The Transies and the Treaty
Transnational progressives would rather be congenial than be right.


Andrew C. McCarthy

Here is what you need to understand about the Republican party’s transnational progressives, folks like Condoleezza Rice, John McCain, Richard Lugar, and Lindsey Graham: They proceed from the premise that it serves our national interests to be willing residents of a Potemkin and reliably anti-American village called the “international community.” That’s why it’s no surprise to find them endorsing the ratification of New START.

We might call the spell they are under Beltway Syndrome. It’s the same spell that tells them it’s better to be bipartisan than right. Beltway Syndrome, reinforced by media hypnosis, convinces those in its thrall that a hapless public is just dying for them to “get things done.” In reality, the public is horrified by most things done in the Beltway and simply wants Washington to stop. This, indeed, was the loud and clear message of last month’s election, which swept lots of small-government conservatives into power: Don’t do anything it is not absolutely necessary to do — it just costs us money, complicates our lives, and degrades our national security.

Unfortunately, the cavalry does not ride into Washington for another couple of weeks. There is still time to make mischief, one example of which is New START, President Obama’s New Strategic Arms Reduction Treaty with Russia.

The Republican transies are lining up behind New START, hoping to ram it through in the lame-duck session of a discredited Congress. Sure, it may be a bad deal for the United States, but it’s so international. If you’ve got Beltway Syndrome, that makes it an occasion for bipartisan cooperation — a Washington “compromise” in which the post-sovereign Left gets its way, American self-determinism takes a hit, and the legacy press doles out the love to those worldly GOP moderates who make it all possible.

In truth, New START is worse than a bad deal. It does nothing to reduce Russia’s huge advantage in tactical nuclear weapons. Instead, President Obama proposes to tie only America’s hands. The reductions and caps apply to strategic nukes, the category in which the United States holds an advantage that Russia, a declining power, cannot hope to dent absent our self-defeating complicity.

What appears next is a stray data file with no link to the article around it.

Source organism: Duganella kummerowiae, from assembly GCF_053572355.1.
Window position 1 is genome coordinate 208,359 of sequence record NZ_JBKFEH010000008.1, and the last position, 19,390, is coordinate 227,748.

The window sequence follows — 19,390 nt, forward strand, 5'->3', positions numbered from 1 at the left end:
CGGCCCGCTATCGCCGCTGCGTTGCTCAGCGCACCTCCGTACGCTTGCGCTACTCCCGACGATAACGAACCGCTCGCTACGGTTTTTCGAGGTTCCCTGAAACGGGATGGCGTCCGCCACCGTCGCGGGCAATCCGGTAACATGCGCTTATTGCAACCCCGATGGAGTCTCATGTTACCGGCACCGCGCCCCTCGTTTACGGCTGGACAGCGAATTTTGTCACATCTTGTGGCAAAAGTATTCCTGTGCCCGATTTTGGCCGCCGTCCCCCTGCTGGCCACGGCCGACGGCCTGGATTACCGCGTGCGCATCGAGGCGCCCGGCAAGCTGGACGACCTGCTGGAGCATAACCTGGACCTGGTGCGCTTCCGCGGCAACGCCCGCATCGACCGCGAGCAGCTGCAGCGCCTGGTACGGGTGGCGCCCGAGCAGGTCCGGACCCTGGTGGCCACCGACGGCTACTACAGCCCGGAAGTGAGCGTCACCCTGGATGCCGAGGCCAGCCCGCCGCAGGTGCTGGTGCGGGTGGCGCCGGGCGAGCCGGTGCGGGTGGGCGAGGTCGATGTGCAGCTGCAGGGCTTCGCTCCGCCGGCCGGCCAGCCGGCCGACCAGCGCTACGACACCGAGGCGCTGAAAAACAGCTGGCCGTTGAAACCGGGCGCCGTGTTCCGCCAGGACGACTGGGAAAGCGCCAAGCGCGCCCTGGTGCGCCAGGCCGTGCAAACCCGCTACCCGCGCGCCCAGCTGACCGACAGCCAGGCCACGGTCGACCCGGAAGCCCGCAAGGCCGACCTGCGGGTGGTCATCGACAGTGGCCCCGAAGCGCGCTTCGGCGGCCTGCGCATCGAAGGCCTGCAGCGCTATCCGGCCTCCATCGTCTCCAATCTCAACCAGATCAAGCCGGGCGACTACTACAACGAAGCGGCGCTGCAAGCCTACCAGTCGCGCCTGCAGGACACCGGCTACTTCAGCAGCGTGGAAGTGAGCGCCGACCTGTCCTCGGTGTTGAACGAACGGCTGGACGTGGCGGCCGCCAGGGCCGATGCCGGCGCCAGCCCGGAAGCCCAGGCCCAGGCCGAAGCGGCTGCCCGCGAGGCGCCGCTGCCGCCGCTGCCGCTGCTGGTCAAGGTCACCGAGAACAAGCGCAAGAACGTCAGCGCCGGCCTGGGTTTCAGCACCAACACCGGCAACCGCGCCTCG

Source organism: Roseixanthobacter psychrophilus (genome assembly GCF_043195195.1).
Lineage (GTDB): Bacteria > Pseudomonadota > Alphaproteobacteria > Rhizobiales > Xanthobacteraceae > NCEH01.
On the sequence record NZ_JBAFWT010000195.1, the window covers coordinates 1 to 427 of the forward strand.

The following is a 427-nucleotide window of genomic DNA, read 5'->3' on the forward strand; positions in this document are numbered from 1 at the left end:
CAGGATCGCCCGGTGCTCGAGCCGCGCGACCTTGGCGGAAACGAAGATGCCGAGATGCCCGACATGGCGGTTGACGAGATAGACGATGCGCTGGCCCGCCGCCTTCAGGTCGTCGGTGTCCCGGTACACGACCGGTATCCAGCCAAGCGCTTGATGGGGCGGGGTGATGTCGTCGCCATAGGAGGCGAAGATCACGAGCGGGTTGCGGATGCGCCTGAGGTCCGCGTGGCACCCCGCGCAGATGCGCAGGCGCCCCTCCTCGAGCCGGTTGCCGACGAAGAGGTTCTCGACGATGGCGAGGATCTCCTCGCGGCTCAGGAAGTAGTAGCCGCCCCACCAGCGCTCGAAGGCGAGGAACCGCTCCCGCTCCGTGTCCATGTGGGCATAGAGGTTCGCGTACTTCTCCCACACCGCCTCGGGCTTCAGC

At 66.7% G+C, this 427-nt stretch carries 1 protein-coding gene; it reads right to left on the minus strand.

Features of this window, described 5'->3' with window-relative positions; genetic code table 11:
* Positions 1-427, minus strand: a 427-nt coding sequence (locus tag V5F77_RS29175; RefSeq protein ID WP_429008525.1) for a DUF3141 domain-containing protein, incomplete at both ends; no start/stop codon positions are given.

But that’s not the half of it. The word “deal” implies a contract, a meeting of the minds. On New START, we already know there is no such thing. Going in, before we ever get to ratification, the Russians have already proclaimed the treaty an ironclad lock against expanded American missile defense. They’ve got the treaty language to prove it, and they are insistent that future U.S. moves to promote our security would scotch the whole arrangement.

The Obama administration claims that this interpretation is wrong. Yet, keeping with standard Obama operating procedure, the White House is refusing to disclose the negotiating record. On a certain level, this is understandable. What’s binding in a treaty — or, for that matter, any agreement or statute — is the formal language the parties adopt, not the sausage-making it took to get there. Nevertheless, where there is ambiguity, as there obviously is in New START, the underlying record clues us in on what the parties understood those ambiguous terms to mean, mutual understanding being the essence of a contract.

More significantly, the Senate’s duty to advise on a treaty before deciding whether to consent to it is a constitutional obligation. And just as important, the Constitution has a bias against treaties: The Framers prescribed the need for international agreements to achieve super-majority approval — two-thirds of senators assenting — because they were appropriately wary of international entanglements. The treaty clause is designed to ensure that the nation signs on only to sensible agreements.

Quite apart from the Constitution and black-letter contract-law principles, one would think the senators’ gigantic sense of amour propre would move them to energetic investigation. After all, during the Bush years, the mere fact that internal executive-branch memoranda existed was enough for Democrats to demand disclosure — and on all manner of things less consequential than a nuclear-arms compact. But that was then, and that was Democrats, whom the Beltway hypnotists hold to a different standard of bipartisanship.

So the GOP transies have a different plan, which Rice — President Bush’s secretary of state — has taken to the Wall Street Journal’s editorial pages to urge. The Senate, she says, should consent to New START, but with caveats to clarify our disagreements with the Russian interpretation of the treaty.

Ah, yes, caveats. This is diplo-speak for papering over the uncongenial fact that an agreement lacks agreement. Caveats, a staple of treaty-making, go a long way toward explaining why the international community is no community at all. The players do not operate under the same laws, values, or culture. To convey the illusion of community — as in “unity” — nations make ever more treaties; betraying the reality that it’s all smoke and mirrors, they then festoon the ratification process with qualifications that dissent from this or that term. These caveats do not actually become part of the agreement. They are, instead, a salve for a senator who’d rather not do his job and vote nay.


Sign up for free NRO e-mails today:

NRO Polls on LockerDome

Subscribe to National Review